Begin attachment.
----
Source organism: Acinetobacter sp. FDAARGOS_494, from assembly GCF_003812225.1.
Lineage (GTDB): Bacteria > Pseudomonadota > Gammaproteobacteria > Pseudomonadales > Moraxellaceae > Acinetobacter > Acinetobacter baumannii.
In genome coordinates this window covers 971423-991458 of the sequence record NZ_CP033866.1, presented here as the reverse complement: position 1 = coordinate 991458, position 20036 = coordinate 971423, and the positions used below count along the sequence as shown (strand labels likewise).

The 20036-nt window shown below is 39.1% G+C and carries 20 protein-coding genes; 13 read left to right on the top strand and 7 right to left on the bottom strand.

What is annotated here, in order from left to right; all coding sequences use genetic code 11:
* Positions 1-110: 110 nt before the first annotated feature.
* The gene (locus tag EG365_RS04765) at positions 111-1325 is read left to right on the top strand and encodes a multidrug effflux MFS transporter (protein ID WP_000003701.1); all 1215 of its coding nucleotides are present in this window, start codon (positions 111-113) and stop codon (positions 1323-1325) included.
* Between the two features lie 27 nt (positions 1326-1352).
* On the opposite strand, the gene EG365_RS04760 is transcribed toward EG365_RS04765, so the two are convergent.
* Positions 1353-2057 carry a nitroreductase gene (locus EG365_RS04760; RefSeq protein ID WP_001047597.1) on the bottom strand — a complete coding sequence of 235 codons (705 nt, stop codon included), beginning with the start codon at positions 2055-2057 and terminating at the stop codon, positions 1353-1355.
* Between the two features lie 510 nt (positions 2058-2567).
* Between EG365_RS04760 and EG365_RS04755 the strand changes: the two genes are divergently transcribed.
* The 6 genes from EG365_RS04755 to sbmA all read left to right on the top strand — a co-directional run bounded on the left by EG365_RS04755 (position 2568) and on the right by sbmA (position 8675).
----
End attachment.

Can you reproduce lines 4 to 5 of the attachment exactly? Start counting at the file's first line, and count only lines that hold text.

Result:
The 20036-nt window shown below is 39.1% G+C and carries 20 protein-coding genes; 13 read left to right on the top strand and 7 right to left on the bottom strand.

What is annotated here, in order from left to right; all coding sequences use genetic code 11: